The Birth of Balance


(system) #1

We spend a lot of time during the Christmas season talking about things that don’t have much to do with what the holiday commemorates. There is certainly a lot of misguided focus on gift-giving and consumerism. Some Christians and television stations are overly focused on a war on Christmas that is not nearly as extensive as they seem to want it to be. The cliché is that Jesus is the reason for the season – and that is certainly true. If we are going to celebrate the coming of the Savior during this holiday season, then it is important for us to understand who Jesus is.

On one hand, Jesus is the paragon of conservative virtue. If there is one thing that Jesus made clear, it is His love and respect for the law. After all, it was Jesus who said, “For truly I say to you, until heaven and earth pass away, not the smallest letter or stroke shall pass from the Law until all is accomplished.” (Matt 5:18) In fact, it appears that Jesus was more of a stickler for the law than even the most pharisaical legalist of His day. Jesus preached a message that required not only your actions to be godly, but your thoughts as well. It is Jesus who focuses on lust in conjunction with adultery and anger in conjunction with murder. Going beyond action and into the realm of the mind seems to be a step that most of us even today seem unwilling to take. Jesus’ emphasis on the law is undeniable. Because Jesus is the fulfillment of the law, it is not surprising that the law would figure prominently into His ministry. Yet Jesus’ attention to the law, what the law is, and how best to follow the law strikes me as incredibly conservative. The modern conservative Christian who focuses on the dos and don’ts of Jesus’ ministry is not necessarily wrong.

On the other hand, Jesus also seems so stereotypically liberal. There is all this emphasis on loving your neighbor and realizing that your neighbor is everyone around you. Jesus spends so much of his time with the people who are living on the margins of His society. He congregates with tax collectors and prostitutes and sinners. He is willing to challenge the status quo of the church of his day, and He’s even willing to flip over a few tables to do it. His life was a life of love, service, and selfless sacrifice not only for those of His own group or those of His own class, but for everyone, from the richest to the poorest, from Jews to Gentiles. It is undeniable that Jesus places an emphasis on love and mercy and grace. In fact, the very reason why Jesus came to this earth was to exemplify love, mercy, and grace for every single human being who has lived, is living, or ever will live. It should not come as a surprise that these principles appear throughout the Gospels and are central to Jesus’s ministry on earth. His message is fill with a lot of love and peace and nonviolent resistance – all of the things that liberals love to rally around. Liberal Christians who focus on these aspects of Christ’s ministry are not wrong either.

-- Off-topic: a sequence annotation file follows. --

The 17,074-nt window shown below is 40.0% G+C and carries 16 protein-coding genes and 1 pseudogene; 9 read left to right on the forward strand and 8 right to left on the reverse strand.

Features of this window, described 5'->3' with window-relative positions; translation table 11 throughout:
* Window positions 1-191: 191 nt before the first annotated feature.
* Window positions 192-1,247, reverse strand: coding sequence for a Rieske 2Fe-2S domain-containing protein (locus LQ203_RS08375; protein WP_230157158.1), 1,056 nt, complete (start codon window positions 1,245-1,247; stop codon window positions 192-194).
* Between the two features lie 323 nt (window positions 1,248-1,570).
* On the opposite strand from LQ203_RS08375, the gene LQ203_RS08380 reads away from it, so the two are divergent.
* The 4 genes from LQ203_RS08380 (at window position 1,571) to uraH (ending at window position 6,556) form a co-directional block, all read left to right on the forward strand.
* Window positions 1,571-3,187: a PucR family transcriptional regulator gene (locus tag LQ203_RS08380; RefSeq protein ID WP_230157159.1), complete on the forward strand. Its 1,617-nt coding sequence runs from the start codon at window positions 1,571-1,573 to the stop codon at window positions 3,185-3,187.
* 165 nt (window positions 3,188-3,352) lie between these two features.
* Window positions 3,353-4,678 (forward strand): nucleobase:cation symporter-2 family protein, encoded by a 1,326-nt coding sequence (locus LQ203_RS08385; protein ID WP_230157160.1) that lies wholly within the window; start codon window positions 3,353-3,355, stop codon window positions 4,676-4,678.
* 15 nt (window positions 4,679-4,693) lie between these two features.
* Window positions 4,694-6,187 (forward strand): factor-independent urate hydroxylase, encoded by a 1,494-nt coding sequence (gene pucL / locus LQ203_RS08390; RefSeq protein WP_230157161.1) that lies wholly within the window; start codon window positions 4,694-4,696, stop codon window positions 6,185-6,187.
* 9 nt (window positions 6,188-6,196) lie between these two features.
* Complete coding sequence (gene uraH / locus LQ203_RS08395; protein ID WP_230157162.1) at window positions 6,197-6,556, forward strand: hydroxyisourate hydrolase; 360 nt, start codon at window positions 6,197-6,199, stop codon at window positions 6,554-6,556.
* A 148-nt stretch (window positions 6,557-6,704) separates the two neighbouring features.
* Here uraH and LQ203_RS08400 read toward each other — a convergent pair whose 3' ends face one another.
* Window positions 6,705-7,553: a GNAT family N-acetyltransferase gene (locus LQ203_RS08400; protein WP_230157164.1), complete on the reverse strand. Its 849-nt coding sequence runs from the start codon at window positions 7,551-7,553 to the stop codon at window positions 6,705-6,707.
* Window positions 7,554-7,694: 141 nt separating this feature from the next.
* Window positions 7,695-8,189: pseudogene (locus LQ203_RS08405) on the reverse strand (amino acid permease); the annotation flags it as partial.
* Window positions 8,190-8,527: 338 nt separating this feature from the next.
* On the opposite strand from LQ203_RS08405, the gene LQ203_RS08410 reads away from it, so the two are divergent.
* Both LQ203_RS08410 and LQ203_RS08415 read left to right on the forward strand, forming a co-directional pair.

I have been deliberately fast and loose with my descriptions and categories here. I admit that I am working in the extremes to make a point. The Christmas season is about celebrating the birth of Christ and yet there is so little emphasis in this time about who He is and what He has done. Part of that, I surmise, is certainly because we have at least one other holiday in the year devoted to that subject. But I think that part of it is also because if we really sit down and think about who Jesus is and what He came to do, we are forced to admit to ourselves that He is more than we make Him out to be. Jesus cannot be limited by our myopic categories, no matter what they may be. Jesus is the liberal conservative. He is the traditional progressive. There is a balance to Christ that is so much more than we can understand or really comprehend. We do a disservice to Christ when we deemphasize either the liberal or conservative aspects of His life and His mission.[1]If we are going to say that Jesus is the reason for the season, then we should be true to what that means. There is no better time than the Christmas season to reflect on all that Christ is, how far we have come in living to His standard, and how much farther we have to go in order to be what His birth, life, death, and resurrection calls us to be.

[1] This statement is made with the understanding that it is somewhat of a disservice to put Christ on the liberal conservative binary line in the first place.

Jason Hines is an attorney and doctoral student in Religion, Politics, and Society at the J.M. Dawson Institute of Church-State Studies at Baylor University. He blogs about religious liberty and other issues at http://thehinesight.blogspot.com.


This is a companion discussion topic for the original entry at http://spectrummagazine.org/node/5722